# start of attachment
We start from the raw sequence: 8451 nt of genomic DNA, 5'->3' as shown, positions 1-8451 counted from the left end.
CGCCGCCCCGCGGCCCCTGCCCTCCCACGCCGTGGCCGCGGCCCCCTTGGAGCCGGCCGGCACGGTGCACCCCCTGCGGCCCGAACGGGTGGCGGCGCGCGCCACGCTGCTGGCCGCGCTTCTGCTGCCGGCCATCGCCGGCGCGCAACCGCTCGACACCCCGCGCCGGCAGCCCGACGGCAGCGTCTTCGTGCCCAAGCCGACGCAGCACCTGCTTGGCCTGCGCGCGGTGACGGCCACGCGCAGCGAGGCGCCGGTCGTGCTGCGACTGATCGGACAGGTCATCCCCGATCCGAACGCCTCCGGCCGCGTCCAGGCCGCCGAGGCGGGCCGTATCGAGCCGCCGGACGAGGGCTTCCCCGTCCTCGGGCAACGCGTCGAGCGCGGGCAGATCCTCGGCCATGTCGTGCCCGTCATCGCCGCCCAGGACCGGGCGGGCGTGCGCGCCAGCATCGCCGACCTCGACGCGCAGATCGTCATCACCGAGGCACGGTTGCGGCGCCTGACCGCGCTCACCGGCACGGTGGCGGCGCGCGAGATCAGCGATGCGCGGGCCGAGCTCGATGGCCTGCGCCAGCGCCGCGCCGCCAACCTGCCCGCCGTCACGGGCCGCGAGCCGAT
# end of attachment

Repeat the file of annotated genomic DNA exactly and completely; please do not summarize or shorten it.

We start from the raw sequence: 8451 nt of genomic DNA, 5'->3' as shown, positions 1-8451 counted from the left end.
CGCCGCCCCGCGGCCCCTGCCCTCCCACGCCGTGGCCGCGGCCCCCTTGGAGCCGGCCGGCACGGTGCACCCCCTGCGGCCCGAACGGGTGGCGGCGCGCGCCACGCTGCTGGCCGCGCTTCTGCTGCCGGCCATCGCCGGCGCGCAACCGCTCGACACCCCGCGCCGGCAGCCCGACGGCAGCGTCTTCGTGCCCAAGCCGACGCAGCACCTGCTTGGCCTGCGCGCGGTGACGGCCACGCGCAGCGAGGCGCCGGTCGTGCTGCGACTGATCGGACAGGTCATCCCCGATCCGAACGCCTCCGGCCGCGTCCAGGCCGCCGAGGCGGGCCGTATCGAGCCGCCGGACGAGGGCTTCCCCGTCCTCGGGCAACGCGTCGAGCGCGGGCAGATCCTCGGCCATGTCGTGCCCGTCATCGCCGCCCAGGACCGGGCGGGCGTGCGCGCCAGCATCGCCGACCTCGACGCGCAGATCGTCATCACCGAGGCACGGTTGCGGCGCCTGACCGCGCTCACCGGCACGGTGGCGGCGCGCGAGATCAGCGATGCGCGGGCCGAGCTCGATGGCCTGCGCCAGCGCCGCGCCGCCAACCTGCCCGCCGTCACGGGCCGCGAGCCGAT